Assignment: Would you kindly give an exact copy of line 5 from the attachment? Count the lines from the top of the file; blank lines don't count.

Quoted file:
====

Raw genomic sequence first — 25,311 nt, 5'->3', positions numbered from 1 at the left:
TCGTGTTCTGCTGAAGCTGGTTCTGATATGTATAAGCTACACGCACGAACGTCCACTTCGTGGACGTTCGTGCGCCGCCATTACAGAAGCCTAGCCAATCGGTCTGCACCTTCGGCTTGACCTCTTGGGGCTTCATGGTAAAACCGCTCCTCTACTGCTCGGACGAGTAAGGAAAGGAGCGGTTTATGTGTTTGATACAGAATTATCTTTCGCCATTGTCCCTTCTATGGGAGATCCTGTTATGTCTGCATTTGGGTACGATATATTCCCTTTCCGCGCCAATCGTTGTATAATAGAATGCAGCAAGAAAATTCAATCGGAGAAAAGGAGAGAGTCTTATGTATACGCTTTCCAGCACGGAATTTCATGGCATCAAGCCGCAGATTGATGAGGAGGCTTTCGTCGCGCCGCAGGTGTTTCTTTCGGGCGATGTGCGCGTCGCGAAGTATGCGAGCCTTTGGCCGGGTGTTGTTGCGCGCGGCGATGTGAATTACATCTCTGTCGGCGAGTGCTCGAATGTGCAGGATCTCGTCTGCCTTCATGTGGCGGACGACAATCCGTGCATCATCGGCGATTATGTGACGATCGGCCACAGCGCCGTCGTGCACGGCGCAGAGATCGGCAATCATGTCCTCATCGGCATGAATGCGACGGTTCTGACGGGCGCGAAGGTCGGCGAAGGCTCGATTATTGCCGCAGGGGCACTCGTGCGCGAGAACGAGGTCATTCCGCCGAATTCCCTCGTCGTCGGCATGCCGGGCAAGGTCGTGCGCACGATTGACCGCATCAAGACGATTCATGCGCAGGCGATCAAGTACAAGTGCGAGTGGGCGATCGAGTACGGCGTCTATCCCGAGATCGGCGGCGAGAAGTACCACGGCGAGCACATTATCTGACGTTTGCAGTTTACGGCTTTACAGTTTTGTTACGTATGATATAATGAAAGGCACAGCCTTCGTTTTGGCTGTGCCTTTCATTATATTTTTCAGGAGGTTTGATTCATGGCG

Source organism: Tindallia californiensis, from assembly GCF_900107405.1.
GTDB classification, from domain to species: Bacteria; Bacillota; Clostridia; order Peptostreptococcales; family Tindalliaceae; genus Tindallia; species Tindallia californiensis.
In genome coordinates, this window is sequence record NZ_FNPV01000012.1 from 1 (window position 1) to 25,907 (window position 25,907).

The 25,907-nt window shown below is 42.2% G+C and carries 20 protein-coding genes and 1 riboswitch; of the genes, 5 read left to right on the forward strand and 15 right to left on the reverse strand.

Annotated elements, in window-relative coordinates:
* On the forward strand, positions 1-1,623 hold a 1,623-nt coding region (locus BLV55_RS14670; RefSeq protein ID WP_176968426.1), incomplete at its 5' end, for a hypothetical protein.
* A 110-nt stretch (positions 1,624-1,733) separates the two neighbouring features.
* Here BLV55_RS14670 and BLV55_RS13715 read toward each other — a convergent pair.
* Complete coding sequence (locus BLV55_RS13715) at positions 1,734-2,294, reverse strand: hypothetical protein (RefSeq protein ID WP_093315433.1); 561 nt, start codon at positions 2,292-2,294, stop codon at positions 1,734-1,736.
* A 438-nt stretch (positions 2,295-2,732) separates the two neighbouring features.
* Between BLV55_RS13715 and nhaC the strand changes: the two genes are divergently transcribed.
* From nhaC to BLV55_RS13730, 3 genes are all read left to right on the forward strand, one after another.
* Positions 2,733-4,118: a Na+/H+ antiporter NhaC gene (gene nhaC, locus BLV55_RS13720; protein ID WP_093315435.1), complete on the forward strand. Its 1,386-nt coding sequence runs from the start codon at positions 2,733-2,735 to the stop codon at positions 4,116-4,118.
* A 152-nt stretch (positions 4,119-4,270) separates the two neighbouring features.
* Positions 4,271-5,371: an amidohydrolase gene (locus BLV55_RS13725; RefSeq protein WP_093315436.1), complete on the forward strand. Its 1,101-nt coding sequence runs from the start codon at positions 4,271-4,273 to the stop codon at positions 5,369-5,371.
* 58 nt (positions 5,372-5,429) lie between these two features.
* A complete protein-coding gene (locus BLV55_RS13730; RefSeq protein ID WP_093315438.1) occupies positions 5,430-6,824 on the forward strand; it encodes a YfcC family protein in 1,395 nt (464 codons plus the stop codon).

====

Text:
In genome coordinates, this window is sequence record NZ_FNPV01000012.1 from 1 (window position 1) to 25,907 (window position 25,907).